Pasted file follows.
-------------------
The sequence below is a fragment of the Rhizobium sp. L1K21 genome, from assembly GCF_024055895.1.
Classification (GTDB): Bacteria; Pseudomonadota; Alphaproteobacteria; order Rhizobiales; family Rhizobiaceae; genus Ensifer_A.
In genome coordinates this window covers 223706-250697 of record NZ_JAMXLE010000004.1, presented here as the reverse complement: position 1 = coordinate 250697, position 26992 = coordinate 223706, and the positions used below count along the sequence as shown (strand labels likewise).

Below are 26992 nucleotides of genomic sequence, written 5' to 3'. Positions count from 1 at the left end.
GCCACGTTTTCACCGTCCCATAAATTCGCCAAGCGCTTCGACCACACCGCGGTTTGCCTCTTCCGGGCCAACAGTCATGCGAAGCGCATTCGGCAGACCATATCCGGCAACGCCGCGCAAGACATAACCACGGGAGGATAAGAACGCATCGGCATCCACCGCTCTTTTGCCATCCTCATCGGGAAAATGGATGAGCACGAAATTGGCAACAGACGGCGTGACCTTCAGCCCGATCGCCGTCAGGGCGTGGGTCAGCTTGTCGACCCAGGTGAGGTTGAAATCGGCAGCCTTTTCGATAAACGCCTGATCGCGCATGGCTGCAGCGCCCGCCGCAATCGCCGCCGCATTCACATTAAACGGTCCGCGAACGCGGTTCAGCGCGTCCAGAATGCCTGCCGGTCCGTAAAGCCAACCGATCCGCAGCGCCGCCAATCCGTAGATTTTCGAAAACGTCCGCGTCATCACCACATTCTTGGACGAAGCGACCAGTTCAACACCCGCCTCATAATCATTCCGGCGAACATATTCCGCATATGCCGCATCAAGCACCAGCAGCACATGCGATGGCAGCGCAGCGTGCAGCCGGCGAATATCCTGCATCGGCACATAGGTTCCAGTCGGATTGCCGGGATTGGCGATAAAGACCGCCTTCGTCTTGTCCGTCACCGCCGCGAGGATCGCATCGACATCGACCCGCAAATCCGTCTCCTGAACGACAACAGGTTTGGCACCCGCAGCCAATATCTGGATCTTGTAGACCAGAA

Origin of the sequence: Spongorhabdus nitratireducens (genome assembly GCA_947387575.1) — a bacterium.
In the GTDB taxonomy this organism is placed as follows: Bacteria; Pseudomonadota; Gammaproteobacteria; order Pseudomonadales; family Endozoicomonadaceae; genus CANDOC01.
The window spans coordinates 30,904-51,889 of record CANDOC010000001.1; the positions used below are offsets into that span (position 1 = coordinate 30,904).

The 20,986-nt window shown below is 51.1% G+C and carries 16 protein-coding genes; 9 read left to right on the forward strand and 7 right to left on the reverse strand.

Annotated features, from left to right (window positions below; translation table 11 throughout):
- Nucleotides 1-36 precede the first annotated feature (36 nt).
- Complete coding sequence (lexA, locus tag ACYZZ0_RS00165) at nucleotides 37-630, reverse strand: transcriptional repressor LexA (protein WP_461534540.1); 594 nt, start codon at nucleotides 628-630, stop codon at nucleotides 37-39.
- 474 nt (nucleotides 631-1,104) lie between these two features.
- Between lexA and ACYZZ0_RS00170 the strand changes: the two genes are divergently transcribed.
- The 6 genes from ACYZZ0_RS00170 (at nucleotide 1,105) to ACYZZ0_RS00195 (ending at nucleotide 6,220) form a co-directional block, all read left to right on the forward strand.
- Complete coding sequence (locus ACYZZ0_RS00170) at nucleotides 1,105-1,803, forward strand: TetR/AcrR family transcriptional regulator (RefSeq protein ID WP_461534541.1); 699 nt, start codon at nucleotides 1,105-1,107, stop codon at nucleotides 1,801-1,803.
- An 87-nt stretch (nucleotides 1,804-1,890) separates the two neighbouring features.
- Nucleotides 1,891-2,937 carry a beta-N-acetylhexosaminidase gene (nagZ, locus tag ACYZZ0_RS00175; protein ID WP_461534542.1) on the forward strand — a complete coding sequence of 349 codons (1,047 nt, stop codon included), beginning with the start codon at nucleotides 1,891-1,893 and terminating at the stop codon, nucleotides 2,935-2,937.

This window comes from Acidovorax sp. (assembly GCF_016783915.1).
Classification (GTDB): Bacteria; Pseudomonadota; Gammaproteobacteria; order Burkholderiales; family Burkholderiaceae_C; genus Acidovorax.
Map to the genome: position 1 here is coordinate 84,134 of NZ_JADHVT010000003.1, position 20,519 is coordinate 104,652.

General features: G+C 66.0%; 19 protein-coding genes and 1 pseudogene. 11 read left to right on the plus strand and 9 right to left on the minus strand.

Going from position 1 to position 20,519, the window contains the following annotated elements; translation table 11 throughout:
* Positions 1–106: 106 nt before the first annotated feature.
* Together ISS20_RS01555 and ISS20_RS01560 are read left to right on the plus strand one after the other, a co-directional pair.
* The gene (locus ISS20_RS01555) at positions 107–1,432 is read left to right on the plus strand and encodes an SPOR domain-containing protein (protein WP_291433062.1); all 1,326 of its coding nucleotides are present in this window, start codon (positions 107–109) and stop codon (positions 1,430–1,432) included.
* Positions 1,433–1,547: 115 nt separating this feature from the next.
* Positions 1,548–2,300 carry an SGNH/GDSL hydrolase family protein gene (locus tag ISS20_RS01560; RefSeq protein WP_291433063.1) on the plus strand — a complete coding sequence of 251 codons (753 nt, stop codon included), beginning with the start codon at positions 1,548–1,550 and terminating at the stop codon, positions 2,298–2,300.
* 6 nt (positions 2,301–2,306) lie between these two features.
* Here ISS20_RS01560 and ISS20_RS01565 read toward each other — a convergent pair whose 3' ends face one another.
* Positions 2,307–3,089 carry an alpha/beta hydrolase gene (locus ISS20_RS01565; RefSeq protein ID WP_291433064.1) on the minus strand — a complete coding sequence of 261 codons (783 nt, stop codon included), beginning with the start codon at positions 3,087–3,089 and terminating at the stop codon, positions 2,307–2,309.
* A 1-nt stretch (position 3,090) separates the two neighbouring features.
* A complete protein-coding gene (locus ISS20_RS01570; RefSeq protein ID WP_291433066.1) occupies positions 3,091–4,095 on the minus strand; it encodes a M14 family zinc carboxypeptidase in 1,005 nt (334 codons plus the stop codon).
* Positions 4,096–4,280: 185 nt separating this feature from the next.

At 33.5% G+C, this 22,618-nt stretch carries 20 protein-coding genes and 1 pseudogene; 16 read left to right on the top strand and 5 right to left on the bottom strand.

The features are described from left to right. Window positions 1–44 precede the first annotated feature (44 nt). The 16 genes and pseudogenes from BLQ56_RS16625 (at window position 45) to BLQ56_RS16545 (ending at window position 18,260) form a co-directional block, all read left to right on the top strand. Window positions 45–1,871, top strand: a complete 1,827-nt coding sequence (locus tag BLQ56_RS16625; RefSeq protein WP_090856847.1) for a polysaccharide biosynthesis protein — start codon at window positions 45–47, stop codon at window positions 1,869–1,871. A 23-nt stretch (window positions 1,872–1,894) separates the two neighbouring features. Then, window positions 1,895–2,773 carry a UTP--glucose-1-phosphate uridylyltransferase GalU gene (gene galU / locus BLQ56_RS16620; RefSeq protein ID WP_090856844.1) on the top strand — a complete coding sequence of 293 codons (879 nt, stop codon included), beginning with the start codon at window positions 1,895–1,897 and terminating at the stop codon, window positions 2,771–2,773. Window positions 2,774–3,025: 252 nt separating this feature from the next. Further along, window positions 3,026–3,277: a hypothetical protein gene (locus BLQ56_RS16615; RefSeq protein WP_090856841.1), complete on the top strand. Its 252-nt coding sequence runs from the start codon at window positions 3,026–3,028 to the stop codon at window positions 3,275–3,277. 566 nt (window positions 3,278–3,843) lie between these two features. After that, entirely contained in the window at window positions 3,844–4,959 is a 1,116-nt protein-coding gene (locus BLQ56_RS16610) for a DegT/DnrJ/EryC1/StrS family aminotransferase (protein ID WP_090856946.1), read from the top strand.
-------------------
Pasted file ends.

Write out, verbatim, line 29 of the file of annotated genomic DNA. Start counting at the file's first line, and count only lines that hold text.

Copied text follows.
* 6 nt (positions 2,301–2,306) lie between these two features.